Friday, January 05, 2007

Reverse Culture Shock

I thought some of the Indian readers of The Curious Stall might enjoy reading about our observations when we returned to the U.S. after six months in India. The following is taken almost word-for-word from my entry in the India Zavelogue on May 29, 2006 (follow the link in the title of this entry to see the original).

We landed back on U.S. soil on Saturday at about 12:30 p.m. Eastern Daylight time. Even though there were mostly Americans on the flight, it was strange walking through the terminal and being in the presence of so many Americans again. Americans, on average, tend to be somewhat larger than Europeans, and orders of magnitude larger than Indians.

I've heard some debates recently about whether there really is an "obesity epidemic" in the U.S. Just spend some time away from the U.S. and then, upon returning, plop yourself right down in middle America. I think this would resolve any disagreements.

I'm sorry the first observation back in the U.S. has to be such a negative one. But it was hard not to notice.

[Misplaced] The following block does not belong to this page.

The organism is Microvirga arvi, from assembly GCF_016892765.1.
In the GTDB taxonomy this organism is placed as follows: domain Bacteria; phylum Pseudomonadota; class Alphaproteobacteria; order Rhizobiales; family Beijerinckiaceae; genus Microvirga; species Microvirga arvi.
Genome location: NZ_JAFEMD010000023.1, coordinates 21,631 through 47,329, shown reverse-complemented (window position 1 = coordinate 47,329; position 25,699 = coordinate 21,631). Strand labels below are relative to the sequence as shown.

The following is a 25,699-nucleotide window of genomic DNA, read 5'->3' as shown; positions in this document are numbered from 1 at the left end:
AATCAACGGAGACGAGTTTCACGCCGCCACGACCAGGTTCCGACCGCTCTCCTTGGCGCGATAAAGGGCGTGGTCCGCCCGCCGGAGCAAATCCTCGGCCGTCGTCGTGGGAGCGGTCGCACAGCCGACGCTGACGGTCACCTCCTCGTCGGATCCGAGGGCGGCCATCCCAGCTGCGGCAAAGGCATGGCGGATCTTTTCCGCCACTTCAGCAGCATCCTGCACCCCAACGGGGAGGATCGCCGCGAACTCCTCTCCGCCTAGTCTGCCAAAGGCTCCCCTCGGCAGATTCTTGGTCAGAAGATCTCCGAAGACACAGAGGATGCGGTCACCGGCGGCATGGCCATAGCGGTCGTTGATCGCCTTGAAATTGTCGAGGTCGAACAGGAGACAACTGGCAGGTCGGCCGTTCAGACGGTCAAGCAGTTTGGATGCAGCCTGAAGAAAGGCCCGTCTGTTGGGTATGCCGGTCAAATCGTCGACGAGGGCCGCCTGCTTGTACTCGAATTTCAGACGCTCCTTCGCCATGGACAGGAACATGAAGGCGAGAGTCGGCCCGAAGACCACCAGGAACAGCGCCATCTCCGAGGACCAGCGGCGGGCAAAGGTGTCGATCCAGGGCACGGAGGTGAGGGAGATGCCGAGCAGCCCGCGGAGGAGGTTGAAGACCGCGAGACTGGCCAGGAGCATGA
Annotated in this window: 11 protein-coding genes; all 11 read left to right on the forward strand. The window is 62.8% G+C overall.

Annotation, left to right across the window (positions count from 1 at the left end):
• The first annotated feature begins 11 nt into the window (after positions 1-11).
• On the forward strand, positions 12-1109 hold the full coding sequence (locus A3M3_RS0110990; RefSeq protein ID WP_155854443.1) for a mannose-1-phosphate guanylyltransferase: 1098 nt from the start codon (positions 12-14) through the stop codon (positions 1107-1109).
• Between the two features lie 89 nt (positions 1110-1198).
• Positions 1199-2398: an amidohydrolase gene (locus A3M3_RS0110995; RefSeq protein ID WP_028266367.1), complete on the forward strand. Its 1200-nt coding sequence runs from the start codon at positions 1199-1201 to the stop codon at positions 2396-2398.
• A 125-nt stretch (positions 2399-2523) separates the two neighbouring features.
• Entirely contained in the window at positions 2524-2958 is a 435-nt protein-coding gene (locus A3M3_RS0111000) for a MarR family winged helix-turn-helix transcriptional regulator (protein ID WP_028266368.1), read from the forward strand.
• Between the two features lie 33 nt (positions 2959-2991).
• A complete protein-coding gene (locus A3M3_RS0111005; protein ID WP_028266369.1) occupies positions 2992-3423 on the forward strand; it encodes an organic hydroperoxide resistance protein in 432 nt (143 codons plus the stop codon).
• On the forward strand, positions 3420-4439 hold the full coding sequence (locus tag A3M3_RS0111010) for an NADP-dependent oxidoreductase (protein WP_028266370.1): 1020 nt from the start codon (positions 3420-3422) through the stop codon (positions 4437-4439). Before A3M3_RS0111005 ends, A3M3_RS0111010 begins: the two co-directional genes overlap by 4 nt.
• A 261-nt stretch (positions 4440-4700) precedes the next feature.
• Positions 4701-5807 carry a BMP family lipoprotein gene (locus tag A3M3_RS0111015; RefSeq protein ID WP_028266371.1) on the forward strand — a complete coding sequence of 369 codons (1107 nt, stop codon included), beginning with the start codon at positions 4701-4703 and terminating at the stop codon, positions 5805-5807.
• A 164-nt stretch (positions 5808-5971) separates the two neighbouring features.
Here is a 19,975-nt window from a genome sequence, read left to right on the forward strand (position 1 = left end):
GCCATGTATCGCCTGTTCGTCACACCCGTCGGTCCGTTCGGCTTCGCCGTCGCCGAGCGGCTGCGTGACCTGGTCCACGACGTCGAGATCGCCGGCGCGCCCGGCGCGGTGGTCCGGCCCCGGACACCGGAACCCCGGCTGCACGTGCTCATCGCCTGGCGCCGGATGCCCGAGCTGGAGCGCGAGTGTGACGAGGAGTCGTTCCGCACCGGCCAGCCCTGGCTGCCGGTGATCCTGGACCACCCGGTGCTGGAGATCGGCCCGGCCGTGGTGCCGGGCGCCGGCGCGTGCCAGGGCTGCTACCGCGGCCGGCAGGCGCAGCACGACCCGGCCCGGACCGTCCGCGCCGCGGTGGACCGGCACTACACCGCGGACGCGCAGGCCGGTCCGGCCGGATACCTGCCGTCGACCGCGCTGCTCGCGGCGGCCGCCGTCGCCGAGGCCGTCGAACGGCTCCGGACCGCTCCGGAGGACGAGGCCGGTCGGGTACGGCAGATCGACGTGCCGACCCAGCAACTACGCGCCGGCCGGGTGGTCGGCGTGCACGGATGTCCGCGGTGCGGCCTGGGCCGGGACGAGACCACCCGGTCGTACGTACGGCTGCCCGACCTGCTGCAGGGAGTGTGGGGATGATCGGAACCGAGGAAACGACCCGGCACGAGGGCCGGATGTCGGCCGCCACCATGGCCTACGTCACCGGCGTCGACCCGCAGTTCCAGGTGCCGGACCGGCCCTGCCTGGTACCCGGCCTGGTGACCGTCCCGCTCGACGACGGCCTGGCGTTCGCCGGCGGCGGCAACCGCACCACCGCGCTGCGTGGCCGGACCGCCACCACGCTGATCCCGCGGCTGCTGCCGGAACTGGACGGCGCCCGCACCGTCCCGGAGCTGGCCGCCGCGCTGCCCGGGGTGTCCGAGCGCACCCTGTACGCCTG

On a more positive note, our return went smoothly and despite our initial observations we are quite pleased to be back. In a matter of 24 hours, we managed to acquaint ourselves with two quintessentially American activities...driving a minivan and shopping at Wal-Mart [Note: for readers in India who might not know about Wal-Mart stores, just wait and soon enough you'll have them in India]. We had to rent a minivan at the airport to accommodate all of our luggage.

Then, once in Easton, on Maryland's rural Eastern Shore where my in-laws/Marion's parents live, we needed some basic supplies. Easton is probably like many towns in the U.S. It has a Wal-Mart and very few other options for basic shopping (this is just one of the many reasons more and more Americans are learning to dislike Wal-Mart). So we went to Wal-Mart for diapers, deodorant, razor blades, and a new sippy cup for Luc who has been off the bottle for about ten days now. Unlike typical Americans, we actually made it out of Wal-Mart with little more than we actually needed.

After that we went to a supermarket to get some basic provisions. I think Claire (my 3-year old daughter) was a little overwhelmed at all of the options. She kept grabbing things off of shelves and throwing minor fits when we told her she could not have them.